#13 JohnK, Aug 16, 2015
    Last edited: Aug 16, 2015
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  14. Mike Gravo

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    Thanks. So using the method described in this video, someone not as familiar with this topic will always think an ND 4 (2 stop filter) is the correct filter to choose in bright sun.
     
  15. Mike Gravo

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    Great points. One thing to note is that the ND filters are being used to control shutter speed, and therefore the overall look of the video, not just exposure. I am not aware of a way to fix this in post. One could shoot a properly exposed sunny landscape without an ND filter, but you're likely to see shutter speeds of 1000 or higher. Selecting the correct ND filter will allow you to obtain the desirable shutter speed for a nice looking motion blur, assuming they also follow the rules you stated above. I'm a follower of the 180 degree rule and therefore always use a filter to obtain proper exposure at 1/60 shutter at 1080 30p.
     
  16. JohnK

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    Agreed... I use ND filters. I come out of a photography background, and there is no substitute for using the histogram. Corrections to video depend on the sophistication of the program you use. I created a bunch of black to 50% gray gradients that I can apply to skies in overlay mode, and then use keyframing to have them track the video. Planned, careful flying also plays a major role.
     
  17. bobmyers

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    Thanks for sharing!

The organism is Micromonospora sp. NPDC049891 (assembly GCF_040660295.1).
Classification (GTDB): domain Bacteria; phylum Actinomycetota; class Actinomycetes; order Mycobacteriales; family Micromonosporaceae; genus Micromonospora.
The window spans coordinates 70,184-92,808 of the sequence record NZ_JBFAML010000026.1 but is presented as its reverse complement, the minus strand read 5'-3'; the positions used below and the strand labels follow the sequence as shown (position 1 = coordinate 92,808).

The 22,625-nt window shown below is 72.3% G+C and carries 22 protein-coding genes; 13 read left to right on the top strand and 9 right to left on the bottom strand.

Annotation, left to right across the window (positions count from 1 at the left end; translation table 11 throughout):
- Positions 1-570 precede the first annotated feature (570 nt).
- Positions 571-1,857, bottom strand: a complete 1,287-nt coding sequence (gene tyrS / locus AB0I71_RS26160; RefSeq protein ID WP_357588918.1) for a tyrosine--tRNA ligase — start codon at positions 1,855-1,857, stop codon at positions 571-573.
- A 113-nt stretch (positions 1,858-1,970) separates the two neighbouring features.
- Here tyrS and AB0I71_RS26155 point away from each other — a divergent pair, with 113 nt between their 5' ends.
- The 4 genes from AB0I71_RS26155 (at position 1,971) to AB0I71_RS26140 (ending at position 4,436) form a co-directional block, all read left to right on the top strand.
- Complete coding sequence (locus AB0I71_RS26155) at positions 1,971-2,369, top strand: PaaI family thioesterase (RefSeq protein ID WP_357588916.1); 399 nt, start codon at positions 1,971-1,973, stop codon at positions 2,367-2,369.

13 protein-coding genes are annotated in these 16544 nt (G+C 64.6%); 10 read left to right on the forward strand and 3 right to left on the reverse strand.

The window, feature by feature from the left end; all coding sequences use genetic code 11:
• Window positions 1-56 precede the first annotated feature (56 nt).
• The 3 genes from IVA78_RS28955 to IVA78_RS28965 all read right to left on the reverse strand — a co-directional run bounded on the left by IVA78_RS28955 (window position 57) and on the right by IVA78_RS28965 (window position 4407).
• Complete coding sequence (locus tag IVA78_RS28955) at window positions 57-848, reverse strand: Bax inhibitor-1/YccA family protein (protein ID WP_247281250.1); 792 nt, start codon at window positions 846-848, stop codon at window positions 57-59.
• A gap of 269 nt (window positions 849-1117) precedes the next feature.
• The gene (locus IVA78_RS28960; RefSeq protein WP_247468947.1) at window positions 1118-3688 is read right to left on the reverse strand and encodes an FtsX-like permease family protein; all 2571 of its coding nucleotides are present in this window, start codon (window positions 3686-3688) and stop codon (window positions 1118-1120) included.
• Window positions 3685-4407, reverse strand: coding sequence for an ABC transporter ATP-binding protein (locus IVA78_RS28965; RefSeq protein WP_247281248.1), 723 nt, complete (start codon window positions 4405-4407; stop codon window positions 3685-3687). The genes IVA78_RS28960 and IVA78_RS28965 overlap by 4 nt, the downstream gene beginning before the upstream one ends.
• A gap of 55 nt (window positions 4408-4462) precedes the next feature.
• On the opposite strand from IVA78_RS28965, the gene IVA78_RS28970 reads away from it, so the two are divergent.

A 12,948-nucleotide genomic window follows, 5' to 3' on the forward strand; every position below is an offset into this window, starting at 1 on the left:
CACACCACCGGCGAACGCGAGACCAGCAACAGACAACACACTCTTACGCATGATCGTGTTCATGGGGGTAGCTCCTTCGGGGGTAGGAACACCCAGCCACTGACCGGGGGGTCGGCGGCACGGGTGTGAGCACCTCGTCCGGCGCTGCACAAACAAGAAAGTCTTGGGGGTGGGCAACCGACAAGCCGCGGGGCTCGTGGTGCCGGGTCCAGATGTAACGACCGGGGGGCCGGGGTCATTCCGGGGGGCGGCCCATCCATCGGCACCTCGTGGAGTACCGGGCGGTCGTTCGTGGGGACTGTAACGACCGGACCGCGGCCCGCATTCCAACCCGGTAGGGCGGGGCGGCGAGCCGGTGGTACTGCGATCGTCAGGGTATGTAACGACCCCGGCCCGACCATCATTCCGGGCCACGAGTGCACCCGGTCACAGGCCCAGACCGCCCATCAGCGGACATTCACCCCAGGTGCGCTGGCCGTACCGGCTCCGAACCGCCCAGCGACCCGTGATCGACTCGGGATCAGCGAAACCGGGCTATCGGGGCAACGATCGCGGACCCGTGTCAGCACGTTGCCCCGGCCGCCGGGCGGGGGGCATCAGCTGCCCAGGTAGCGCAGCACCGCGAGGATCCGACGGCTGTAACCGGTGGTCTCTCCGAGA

18. Mike Gravo

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    Cool. I work in video production only on the production side. No post production. The editors I work with want to do as little tweaking, color correction, etc. due to the volume of work. Therefore, I've grown accustomed to making it look as good as possible in the field in order to limit post time. Thanks for sharing your insights.
     
    #18 Mike Gravo, Aug 16, 2015
    Last edited: Aug 16, 2015
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  19. Garrie

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    Agreed. As with photography, it always helps to get it right on scene rather than depending on post processing.
     
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  20. JohnK

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    You don't do a lot of serious or professional photography, perhaps. Think of Ansel Adams. Pretty good photographer. He was the master of darkroom techniques, i.e., post-processing. The idea that perfection can be achieved in every shot through a single click of a shutter is nonsense. Some shots are perfect, but most need something, ranging from a crop to a little color correction, exposure, contrast, etc. ALL PROS use post-processing, often along with exposure bracketing in field, because they understand the limitations of the camera compared to the human eye. I shoot exclusively in RAW, and I can't produce an image without software of some type, and I may shoot 5-8 or more exposures on a given shot to ensure maximum quality in the field, depending on the lighting challenges.

    I agree, of course, that it is important to maximize the quality out in the field. That is a thoroughly obvious point, I think everyone would agree. I didn't present this as an "either or". As I mentioned, I use all of the techniques described in these threads with respect to EV, shutter, ND, etc.. My point is that the use of the histogram gives huge insight into the light being captured, and that as long as you stay in its range, the quality will be respectable, and post will be easy, if required at all.
     
    #20 JohnK, Aug 17, 2015
    Last edited: Aug 17, 2015